Direct MTT reduction: After the test item had been incubated with MTT for three hours, yellow colour with purple precipitate of the mixture was detected in the test tube. Thus, the test item was considered to react with MTT and therefore, additional controls were used in the experiment.
Additional controls: As the test item was coloured, two additional test item-treated living tissues were used for the non-specific OD evaluation. The mean optical density (measured at 570 nm) of tissues was 0.027, the non-specific colour percent was calculated as 3.9%. This value was below 5%, therefore an additional data calculation to account for non-specific colouring was not necessary.
As colour change was observed (yellow colour with purple precipitate) after a three hour incubation period of the test item in MTT working solution, the potential for the test material to interact with MTT was identified. Therefore, additional controls and data calculations were necessary to exclude the false estimation of viability. Based on the non-specific MTT reduction (NSMTT) value (-0.069), the calculated NSMTT% was -10.0%. Negative values were not taken into account in the calculation, therefore no correction with NSMTT was used in this study.
As the test item was showed being an MTT-interacting substance and the test item had an intrinsic colour, two additional test item-treated killed tissues were used for the non-specific OD evaluation. The mean optical density (measured at 570 nm) of these tissues was determined as 0.017 and the Non-Specific Colour % (NSCkilled%) was calculated as 2.4%. The NSCliving% was not used for calculation, therefore the correction with NSCkilled% was not necessary.

Optical density (OD) and calculated relative cell viability (%) compared to negative control







































































































SubstanceReplicateOptical density Viability 
  MeasuredBlank corrected(% RV)
Negative control10.7260.68199.7
Phosphate buffered saline20.7060.66196.7
 30.7530.708103.6
Positive controlMean--0.683100.0
5% (w/v)10.1950.15021.9
Sodium dodecyl sulphate20.1680.12318.0
 30.1710.12618.4
 Mean--0.13319.4
Test substance10.0790.0345.0
 20.0700.0253.7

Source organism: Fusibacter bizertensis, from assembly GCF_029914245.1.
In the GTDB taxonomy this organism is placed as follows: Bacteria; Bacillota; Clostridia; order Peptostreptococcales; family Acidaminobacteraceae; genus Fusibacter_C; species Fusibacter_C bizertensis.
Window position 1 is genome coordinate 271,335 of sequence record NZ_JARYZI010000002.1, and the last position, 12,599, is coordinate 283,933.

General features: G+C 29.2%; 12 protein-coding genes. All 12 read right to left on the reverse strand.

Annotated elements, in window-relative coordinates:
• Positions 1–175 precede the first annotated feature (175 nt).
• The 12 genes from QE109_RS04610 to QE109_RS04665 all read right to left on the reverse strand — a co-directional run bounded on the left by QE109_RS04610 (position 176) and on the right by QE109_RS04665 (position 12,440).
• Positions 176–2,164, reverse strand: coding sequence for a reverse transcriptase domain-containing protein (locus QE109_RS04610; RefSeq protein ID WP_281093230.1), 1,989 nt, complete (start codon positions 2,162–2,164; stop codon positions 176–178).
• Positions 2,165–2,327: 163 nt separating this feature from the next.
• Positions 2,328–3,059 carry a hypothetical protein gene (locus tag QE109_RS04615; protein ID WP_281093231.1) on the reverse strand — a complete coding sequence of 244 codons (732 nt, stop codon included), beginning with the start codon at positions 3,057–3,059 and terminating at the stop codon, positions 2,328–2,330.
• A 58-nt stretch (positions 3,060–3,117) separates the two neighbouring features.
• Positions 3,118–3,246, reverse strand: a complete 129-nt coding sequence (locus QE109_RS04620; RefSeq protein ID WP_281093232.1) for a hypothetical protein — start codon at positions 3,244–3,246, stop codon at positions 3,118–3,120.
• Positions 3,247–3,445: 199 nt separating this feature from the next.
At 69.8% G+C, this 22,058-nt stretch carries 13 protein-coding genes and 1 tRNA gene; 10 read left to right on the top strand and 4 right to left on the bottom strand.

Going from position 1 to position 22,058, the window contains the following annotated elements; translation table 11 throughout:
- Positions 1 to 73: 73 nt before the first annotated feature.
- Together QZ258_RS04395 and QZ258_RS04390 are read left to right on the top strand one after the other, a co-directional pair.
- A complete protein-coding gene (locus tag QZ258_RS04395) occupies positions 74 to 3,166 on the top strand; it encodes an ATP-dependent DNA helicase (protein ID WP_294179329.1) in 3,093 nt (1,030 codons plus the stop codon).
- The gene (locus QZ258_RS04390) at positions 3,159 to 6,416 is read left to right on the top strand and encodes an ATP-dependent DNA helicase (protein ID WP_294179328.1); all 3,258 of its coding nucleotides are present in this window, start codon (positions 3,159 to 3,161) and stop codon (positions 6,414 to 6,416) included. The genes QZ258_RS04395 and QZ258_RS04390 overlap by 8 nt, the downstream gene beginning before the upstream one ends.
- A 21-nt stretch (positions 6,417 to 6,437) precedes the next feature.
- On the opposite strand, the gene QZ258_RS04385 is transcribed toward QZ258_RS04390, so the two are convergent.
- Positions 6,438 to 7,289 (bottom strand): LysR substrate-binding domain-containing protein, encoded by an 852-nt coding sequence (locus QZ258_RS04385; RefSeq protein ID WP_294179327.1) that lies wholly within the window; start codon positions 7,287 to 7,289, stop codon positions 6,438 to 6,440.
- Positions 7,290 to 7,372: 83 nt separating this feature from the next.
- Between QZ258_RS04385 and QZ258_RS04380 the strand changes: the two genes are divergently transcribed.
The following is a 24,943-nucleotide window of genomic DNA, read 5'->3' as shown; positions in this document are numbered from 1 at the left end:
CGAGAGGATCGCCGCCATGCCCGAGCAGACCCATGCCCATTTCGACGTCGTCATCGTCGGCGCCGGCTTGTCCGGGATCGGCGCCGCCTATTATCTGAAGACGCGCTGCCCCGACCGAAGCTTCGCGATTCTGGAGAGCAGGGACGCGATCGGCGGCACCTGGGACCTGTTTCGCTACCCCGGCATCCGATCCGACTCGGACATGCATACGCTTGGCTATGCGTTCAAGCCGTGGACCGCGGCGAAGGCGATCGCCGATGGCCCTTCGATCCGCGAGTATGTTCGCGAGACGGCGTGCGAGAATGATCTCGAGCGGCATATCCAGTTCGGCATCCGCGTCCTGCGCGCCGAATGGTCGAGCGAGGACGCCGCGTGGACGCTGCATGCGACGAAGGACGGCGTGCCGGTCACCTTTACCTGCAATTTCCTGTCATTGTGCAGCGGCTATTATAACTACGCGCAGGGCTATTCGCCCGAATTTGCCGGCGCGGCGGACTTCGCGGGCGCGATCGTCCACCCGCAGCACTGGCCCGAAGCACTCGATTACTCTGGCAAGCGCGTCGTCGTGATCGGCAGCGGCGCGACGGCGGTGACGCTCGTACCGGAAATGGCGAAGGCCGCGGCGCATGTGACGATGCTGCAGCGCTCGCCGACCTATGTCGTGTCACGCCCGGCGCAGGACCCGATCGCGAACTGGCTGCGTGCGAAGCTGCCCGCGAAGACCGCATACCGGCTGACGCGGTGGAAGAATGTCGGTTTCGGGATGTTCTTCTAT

30.0780.0334.8
 Mean--0.0314.5
Interpretation of results:
Category 2 (irritant) based on GHS criteria
Conclusions:
Based on the mean cell viability of 4.5% compared to the negative control, the substance was considered to be irritating to skin.
Executive summary:

The in vitro skin irritation potential of the substance was investigated under GLP in a reconstructed human epidermis model to OECD TG 439. The used model is designed to predict and classify the irritation potential of chemicals by measuring its cytotoxic effect as reflected in the MTT (3-(4,5-Dimethylthiazol-2-yl)-2,5-diphenyltetrazolium bromide, Thiazolyl blue; CAS number: 298-93-1) assay.
Disks of the human skin model (three units) were treated with the test item and incubated for 15 minutes at room temperature. Exposure of the test model's surface to the substance was terminated by rinsing the units with Phosphate Buffered Saline (PBS). The epidermis units were then incubated at 37 °C for 42 hours in an incubator with 5% CO2 in a >95% relative humidified (RH) atmosphere. After the 42-hour incubation MTT solution was added to the units and incubated for a further 3 hours to determine cell viability. The precipitated formazan crystals were then extracted using acidified isopropanol and quantified spectrophotometrically at 570 nm.
The negative control epidermis units were treated with PBS, whilst the positive control epidermis units were treated with 5% (w/v) sodium dodecyl sulphate (SDS) (three units / control). Two additional disks were used to provide an estimate of colour contribution (NSCliving) from the test item. The possible MTT interaction potential of the test item was examined using two additional test item treated and two negative control treated killed epidermis units. Furthermore, to avoid a possible double correction for colour interference, a third set of controls (two additional disks) for non-specific colour in killed tissues (NSCkilled), were used. For each treated tissue, the viability was expressed as a percentage relative to the negative control. If the mean relative cell viability after 15 minutes of exposure and 42 hours post incubation is less or equal (≤) to 50% of the negative control, the test item is considered to be an irritant to skin. Following exposure to the substance, the mean cell viability was 4.5% compared to the negative control. Therefore the test item was considered as being irritant to skin under the conditions of this assay. The experiment met the validity criteria, and therefore the study was considered to be valid.